The Need for a Common Enemy

Sam Koritz, October 19, 2007

Even monkeys and apes are clever enough to use the threat of a common enemy as a way of reducing within-group tensions. Frans de Waal has seen wild baboons resolve a dispute by jointly threatening the members of another baboon troop, and chimpanzees in a zoo making aggressive “wraaa” calls in the direction of the cheetah enclosure, though no cheetah was visible. “The need for a common enemy can be so great that a substitution is fabricated,” says de Waal. “I have seen long-tailed macaques run to the swimming pool to threaten their own images in the water; a dozen tense monkeys unified against the ‘other’ group in the pool.”

In the absence of a common enemy, or of a common goal that can be achieved only if everyone pulls together, groups tend to fall apart into a collection of individuals or smaller groups.

The Nurture Assumption, by Judith Rich Harris

More science here.




14 Responses to “The Need for a Common Enemy”

  1. Wow. Let’s all read this book.

  2. Quite apart from the legitimacy of Darwinism as a purely zoological paradigm, the influence of modern anthropology, both physical and cultural, on ethics has been ambiguous at best. Are we supposed to take these ethological discoveries as justifications and rationalizations of look-alike human behavior, or is this all offered in the spirit of a “cautionary tale.” In all honesty I havn’t read the book refered too…but with a background in anthropology I can testify to the fact that all to often social scientists slide insidiously from the positive to the normative, often without even reflecting on the issues involved. The best one might hope is that, in accordance with the recomendations of Richard Weaver, social scientists ought to commence their studies with an obligatory, in depth, study of the philosophy of ethics as represented by traditional Western philosophy of ethics. Yes, at some level we are apes. But we differ from the connotation of the verb “to ape” in one crucial respect. We are capable of saying “No!”

  3. Hey Sam

    Is there a chapter on the how the apes handle the threat of Islamo-Fascism? Maybe Benito and McCainiac could quote it during the next debate if it exists. Better yet, lets dress up a couple of chimps like Rudy and John, as they would probably be more credible debaters!!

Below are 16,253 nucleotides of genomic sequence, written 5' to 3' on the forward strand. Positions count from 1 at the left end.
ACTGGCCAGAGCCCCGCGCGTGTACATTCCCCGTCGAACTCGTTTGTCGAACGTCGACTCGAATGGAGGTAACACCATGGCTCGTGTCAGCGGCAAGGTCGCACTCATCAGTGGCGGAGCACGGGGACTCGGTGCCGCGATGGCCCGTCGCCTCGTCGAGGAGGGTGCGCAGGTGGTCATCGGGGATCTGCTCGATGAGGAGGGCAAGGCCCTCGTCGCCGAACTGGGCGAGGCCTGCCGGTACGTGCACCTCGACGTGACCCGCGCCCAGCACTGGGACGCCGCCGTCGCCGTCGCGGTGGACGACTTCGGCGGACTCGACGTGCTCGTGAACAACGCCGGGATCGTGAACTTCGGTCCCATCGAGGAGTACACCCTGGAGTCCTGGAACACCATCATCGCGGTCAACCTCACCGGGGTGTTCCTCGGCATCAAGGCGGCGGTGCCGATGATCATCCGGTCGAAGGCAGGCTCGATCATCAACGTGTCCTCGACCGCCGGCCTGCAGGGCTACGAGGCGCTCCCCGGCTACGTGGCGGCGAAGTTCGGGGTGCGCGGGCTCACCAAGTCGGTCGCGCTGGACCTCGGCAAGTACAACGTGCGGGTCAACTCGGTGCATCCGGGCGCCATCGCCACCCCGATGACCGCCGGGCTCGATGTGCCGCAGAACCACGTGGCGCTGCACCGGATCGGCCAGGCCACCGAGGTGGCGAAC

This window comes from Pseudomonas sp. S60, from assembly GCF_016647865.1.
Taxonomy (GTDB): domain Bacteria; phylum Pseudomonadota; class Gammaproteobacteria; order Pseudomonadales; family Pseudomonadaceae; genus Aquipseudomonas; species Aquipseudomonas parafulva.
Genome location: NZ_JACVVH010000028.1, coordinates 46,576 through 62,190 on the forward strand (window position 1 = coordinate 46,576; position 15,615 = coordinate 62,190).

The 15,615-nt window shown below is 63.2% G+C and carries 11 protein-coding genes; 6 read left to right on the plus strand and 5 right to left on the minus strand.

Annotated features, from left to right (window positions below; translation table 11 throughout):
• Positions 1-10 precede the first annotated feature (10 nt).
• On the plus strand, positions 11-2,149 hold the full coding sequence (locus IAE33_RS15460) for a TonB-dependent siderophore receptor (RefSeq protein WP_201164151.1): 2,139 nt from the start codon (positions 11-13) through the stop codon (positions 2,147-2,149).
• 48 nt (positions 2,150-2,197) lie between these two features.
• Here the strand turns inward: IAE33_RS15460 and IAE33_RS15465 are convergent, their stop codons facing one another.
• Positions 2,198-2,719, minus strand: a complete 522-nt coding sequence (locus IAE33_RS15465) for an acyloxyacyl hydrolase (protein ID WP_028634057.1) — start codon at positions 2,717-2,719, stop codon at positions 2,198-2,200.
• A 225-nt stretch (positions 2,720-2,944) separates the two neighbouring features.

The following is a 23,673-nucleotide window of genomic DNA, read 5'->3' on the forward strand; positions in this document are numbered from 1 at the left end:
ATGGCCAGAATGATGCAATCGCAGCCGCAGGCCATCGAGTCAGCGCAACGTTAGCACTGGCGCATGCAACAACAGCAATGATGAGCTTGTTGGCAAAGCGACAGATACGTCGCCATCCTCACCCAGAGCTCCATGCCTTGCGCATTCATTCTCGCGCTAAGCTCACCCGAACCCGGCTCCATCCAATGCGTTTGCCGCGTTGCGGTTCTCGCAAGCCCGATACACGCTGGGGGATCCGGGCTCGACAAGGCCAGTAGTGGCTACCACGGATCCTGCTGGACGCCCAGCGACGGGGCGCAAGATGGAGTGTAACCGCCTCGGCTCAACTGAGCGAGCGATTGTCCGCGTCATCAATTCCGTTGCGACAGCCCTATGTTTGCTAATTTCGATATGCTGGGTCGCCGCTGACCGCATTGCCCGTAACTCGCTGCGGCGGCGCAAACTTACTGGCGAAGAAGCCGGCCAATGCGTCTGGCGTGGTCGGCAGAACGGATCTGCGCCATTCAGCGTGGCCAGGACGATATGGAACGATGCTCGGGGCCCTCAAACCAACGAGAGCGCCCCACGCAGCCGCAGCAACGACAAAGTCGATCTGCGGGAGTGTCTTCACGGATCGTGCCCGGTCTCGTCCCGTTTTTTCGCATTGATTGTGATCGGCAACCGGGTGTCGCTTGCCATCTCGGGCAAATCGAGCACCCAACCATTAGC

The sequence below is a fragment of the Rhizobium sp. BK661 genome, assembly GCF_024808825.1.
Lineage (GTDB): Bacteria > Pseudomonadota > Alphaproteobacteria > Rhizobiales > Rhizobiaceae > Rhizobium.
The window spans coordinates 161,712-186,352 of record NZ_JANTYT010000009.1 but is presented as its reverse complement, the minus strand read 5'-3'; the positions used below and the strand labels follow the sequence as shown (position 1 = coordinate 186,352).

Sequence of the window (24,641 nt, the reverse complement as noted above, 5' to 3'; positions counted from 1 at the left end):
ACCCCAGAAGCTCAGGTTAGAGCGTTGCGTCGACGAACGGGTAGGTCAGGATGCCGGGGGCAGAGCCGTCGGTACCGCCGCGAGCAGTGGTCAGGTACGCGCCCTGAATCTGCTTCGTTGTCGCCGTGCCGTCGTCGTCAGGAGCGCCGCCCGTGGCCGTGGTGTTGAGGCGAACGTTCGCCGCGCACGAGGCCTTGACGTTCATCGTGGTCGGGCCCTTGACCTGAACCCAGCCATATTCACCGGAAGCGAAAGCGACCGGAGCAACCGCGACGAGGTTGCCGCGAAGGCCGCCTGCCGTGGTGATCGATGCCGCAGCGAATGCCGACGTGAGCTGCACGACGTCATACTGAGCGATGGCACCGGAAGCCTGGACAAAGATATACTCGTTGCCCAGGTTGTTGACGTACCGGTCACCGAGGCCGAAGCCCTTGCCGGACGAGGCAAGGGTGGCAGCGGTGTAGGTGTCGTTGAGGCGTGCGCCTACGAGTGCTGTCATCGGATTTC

4. We are capable of saying “No!”

    I disagree. When we are caught up in the fevor of fear it is very seldom to see someone say no. And anybody who does say no is taking his life into his own hands. Their will be retribution to be paid to the collective. They might lose their head like Franz Jägerstätter or be thrown in jail like Benderman or face public humiliation and persecution like Watada. The collective always seeks to impose its will on the individual. Individuals are fine to do as they please…as long as their decisions do not interfere with what the collective holds dear.

    http://www.lewrockwell.com/orig7/mccarthy7.html

  5. Mark,

    Yes, it is offered in the spirit of a cautionary tale. Understanding how our cognitive biases should make saying “no” when appropriate more likely. (I have a section on my blog dedicated to human cognition.)

  6. Only if the common enemy is not known do they divide. During
    all israel/ palestine peace agreements donations to israel PAC’s drop. They cannot decide who the enemy is.

  7. Well, let’s rediscover the common enemy which united us in the late 1970s – big government. Then Cheney crew took over under Reagan and beefed up the “common enemy” of the Soviet Union; now the same shady crew is back with “islamofacism.” DOWN WITH BIG GOVERNMENT!! Rally the people at every highway and byway!! DOWN WITH BIG GOVERNMENT!! DOWN WITH BIG GOVERNMENT!!

  8. However high on the animal scale, you are not capable of proper use of the English language, such as proper use of to vs too. I see this repeatedly. Too bad teaching of the basics seems to be a thing of the past.

  9. Yes, folks, your all correct. We have a “need” for a common enemy. I guess when I watched those towers come down in front of my own eyes that was a figment of my imagination. I must be “IslamoPhobic” and therefore I dreamed up a towering inferno where almost 3,000 of my countrymen perished.

    And the dozens and dozens of other attacks by the Muslim Nazis? They must all be just in my imagination. The bombing in Pakistan that killed 126 people yesterday? I’m sure that was a hoax too.

  10. The foundation of human is an animal. When one understands such animal instincts very well, one can judge his desires and behaviors in a more rational way.

    So that proclaiming “war on ” can by identified as an attempt to unite animals… err… people that lack common positive goal.

  11. On the bright side – when you understand this very unpleasant truth – then you actually start to HOPE for a nuclear disaster that would wipe these animals out. Unfortunately, having almost 10 billions around – there are no chances to terminate the human race.
    I mean – I hate animal in myself, imagine now much more I hate that animal in my neighbour :-)

  12. Bush had to arrange 9/11 disaster – whereas Putin just steered the US into SD expansion. A touch of class..

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